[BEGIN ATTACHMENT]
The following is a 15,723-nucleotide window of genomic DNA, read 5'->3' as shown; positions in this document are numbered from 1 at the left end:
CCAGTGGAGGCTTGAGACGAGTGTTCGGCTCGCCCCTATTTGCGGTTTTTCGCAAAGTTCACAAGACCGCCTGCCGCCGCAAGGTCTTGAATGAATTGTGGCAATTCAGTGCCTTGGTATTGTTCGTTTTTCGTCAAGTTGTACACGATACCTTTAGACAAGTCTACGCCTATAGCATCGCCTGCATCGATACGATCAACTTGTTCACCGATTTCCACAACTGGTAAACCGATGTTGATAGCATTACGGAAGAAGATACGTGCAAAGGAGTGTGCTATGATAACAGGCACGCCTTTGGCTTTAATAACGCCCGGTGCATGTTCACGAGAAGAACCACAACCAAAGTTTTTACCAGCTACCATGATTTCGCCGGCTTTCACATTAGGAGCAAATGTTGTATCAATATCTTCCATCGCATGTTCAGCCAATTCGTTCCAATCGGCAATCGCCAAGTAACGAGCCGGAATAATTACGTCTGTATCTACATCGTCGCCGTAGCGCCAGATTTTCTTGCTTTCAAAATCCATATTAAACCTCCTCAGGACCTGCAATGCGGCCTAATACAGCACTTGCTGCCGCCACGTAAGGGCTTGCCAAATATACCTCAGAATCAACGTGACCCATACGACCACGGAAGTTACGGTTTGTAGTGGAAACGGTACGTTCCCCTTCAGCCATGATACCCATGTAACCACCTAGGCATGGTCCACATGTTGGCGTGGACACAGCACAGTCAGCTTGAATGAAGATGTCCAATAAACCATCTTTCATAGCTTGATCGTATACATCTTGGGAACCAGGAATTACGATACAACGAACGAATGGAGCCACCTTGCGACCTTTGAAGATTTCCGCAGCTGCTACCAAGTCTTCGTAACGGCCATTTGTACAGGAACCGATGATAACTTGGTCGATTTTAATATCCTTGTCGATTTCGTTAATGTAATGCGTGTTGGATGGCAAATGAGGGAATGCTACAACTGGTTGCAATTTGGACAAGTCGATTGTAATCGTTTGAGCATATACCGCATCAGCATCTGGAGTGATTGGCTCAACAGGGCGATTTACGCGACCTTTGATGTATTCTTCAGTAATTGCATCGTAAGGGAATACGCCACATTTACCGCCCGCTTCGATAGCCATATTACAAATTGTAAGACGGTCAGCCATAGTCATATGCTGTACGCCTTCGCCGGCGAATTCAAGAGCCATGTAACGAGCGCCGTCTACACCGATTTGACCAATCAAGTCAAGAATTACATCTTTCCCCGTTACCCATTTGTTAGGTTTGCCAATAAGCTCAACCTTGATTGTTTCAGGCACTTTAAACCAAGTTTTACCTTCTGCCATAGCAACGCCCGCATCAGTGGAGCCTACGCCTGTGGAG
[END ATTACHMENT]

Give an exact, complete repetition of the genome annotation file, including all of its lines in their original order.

The following is a 15,723-nucleotide window of genomic DNA, read 5'->3' as shown; positions in this document are numbered from 1 at the left end:
CCAGTGGAGGCTTGAGACGAGTGTTCGGCTCGCCCCTATTTGCGGTTTTTCGCAAAGTTCACAAGACCGCCTGCCGCCGCAAGGTCTTGAATGAATTGTGGCAATTCAGTGCCTTGGTATTGTTCGTTTTTCGTCAAGTTGTACACGATACCTTTAGACAAGTCTACGCCTATAGCATCGCCTGCATCGATACGATCAACTTGTTCACCGATTTCCACAACTGGTAAACCGATGTTGATAGCATTACGGAAGAAGATACGTGCAAAGGAGTGTGCTATGATAACAGGCACGCCTTTGGCTTTAATAACGCCCGGTGCATGTTCACGAGAAGAACCACAACCAAAGTTTTTACCAGCTACCATGATTTCGCCGGCTTTCACATTAGGAGCAAATGTTGTATCAATATCTTCCATCGCATGTTCAGCCAATTCGTTCCAATCGGCAATCGCCAAGTAACGAGCCGGAATAATTACGTCTGTATCTACATCGTCGCCGTAGCGCCAGATTTTCTTGCTTTCAAAATCCATATTAAACCTCCTCAGGACCTGCAATGCGGCCTAATACAGCACTTGCTGCCGCCACGTAAGGGCTTGCCAAATATACCTCAGAATCAACGTGACCCATACGACCACGGAAGTTACGGTTTGTAGTGGAAACGGTACGTTCCCCTTCAGCCATGATACCCATGTAACCACCTAGGCATGGTCCACATGTTGGCGTGGACACAGCACAGTCAGCTTGAATGAAGATGTCCAATAAACCATCTTTCATAGCTTGATCGTATACATCTTGGGAACCAGGAATTACGATACAACGAACGAATGGAGCCACCTTGCGACCTTTGAAGATTTCCGCAGCTGCTACCAAGTCTTCGTAACGGCCATTTGTACAGGAACCGATGATAACTTGGTCGATTTTAATATCCTTGTCGATTTCGTTAATGTAATGCGTGTTGGATGGCAAATGAGGGAATGCTACAACTGGTTGCAATTTGGACAAGTCGATTGTAATCGTTTGAGCATATACCGCATCAGCATCTGGAGTGATTGGCTCAACAGGGCGATTTACGCGACCTTTGATGTATTCTTCAGTAATTGCATCGTAAGGGAATACGCCACATTTACCGCCCGCTTCGATAGCCATATTACAAATTGTAAGACGGTCAGCCATAGTCATATGCTGTACGCCTTCGCCGGCGAATTCAAGAGCCATGTAACGAGCGCCGTCTACACCGATTTGACCAATCAAGTCAAGAATTACATCTTTCCCCGTTACCCATTTGTTAGGTTTGCCAATAAGCTCAACCTTGATTGTTTCAGGCACTTTAAACCAAGTTTTACCTTCTGCCATAGCAACGCCCGCATCAGTGGAGCCTACGCCTGTGGAG